"One of the greatest threats to the ocean is the plastic invasion"
Jean-Michel Cousteau has devoted his life to the sea, and he is watching how human beings are abusing it with a mixture of amazement and concern. One example is the ever-increasing amount of plastic in the water. However, the French explorer has not given up hope and is optimistic about the future, provided that each and every one of us commits to this maxim: "By protecting the ocean, you protect yourself".
"The future of our oceans is in danger, which has an impact on all species on land and sea alike", says Cousteau.
Jean-Michel Cousteau started diving when he was just seven years old. He and his mother, father and brother plunged into the ocean and, figuratively speaking, he has never come up. Almost 74 years later this child, whose silver hair now reflects the sun on the sea, has become one of the world's most highly-respected explorers and environmentalists. Just like his father: Jacques Cousteau.
Jean-Michel has lived his life in and for the big blue — and continues to do so through the Ocean Futures Society — which is why he is so concerned about the future of his best friend: the ocean. A future tied to our own. However, he still has hope because he believes that unlike other species, human beings can decide if we want to survive. One of the greatest threats to the ocean is the plastic invasion, which is why he urges us to join the Lord Plastik initiative in the following interview:
Tell us about your relationship with the ocean. How do you feel when you look at it and when you dive?
I started scuba diving when I was seven, using equipment designed by my father and his team. I went diving with my mother. We would dive as a family every weekend. When people ask me about the best dive I've ever done, I always say, "the next one". I'm excited about exploring and discovering new species. The deeper you dive, the more there is to discover, which is why I have been certified to use the Exosuit, which allows me to dive to 1,000 feet (approximately 300 metres) for ten hours and come back to the surface in five minutes. The device protects me from the pressure while I take samples.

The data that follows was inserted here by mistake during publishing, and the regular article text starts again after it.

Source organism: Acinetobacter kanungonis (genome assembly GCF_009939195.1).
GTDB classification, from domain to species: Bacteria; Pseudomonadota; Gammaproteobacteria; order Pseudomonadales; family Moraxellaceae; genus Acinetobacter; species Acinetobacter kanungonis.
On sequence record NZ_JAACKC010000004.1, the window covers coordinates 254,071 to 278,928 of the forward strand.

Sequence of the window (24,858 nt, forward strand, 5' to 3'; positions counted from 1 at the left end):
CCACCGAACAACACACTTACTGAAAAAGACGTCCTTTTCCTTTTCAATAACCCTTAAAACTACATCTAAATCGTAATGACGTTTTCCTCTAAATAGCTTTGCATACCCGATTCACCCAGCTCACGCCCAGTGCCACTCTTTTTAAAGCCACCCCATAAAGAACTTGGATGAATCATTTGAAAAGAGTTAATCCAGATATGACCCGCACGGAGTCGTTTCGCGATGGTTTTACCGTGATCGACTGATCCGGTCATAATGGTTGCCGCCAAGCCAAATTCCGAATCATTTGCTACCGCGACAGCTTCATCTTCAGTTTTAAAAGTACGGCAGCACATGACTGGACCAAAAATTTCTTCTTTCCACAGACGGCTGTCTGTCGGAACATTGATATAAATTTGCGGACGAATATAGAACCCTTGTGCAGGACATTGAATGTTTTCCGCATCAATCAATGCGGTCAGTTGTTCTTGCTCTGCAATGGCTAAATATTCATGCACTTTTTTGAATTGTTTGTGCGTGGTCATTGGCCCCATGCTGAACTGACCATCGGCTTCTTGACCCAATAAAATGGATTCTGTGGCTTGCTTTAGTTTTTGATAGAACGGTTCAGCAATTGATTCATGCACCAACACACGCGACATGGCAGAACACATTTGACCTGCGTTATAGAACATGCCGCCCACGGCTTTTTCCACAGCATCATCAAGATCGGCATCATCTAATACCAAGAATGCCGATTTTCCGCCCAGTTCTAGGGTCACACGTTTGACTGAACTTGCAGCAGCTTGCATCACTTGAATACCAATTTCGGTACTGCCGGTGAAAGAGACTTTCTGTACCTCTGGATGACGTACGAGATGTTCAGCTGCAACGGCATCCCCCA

Is the future of the oceans in danger?
The future of our oceans is in danger, which has an impact on all species on land and sea alike. I've found myself in the middle of the Pacific Ocean surrounded by hundreds of tonnes of plastic that has been dragged out by the current. Sometimes we forget this plastic can disintegrate, sink to the bottom of the ocean and affect marine plants, which are the basis of all life on the planet. These plants are eaten by zooplankton, which is how plastic enters the food chain. There is no such thing as waste in nature. Everything is a resource! People should be aware that when they discard plastic bottles, as well as wasting money, they are creating problems for plants, animals and finally, ourselves. We are abusing the environment. As well as the plastic in the oceans problem, there are other issues like chemicals and heavy metals being dumped in the ocean.
What about our future? To what extent does human survival depend on the oceans?
We must never forget that all life depends on water. We are all 60% ocean. Our stability is based on diversity and we have to protect as many species as possible so that we do not lose it. We have to look at each animal and say, "this is our capital". And you never touch your capital. That's how you manage a business and that's how we should manage the planet. We need to do much better because of the situation we are in today. The pressure is on!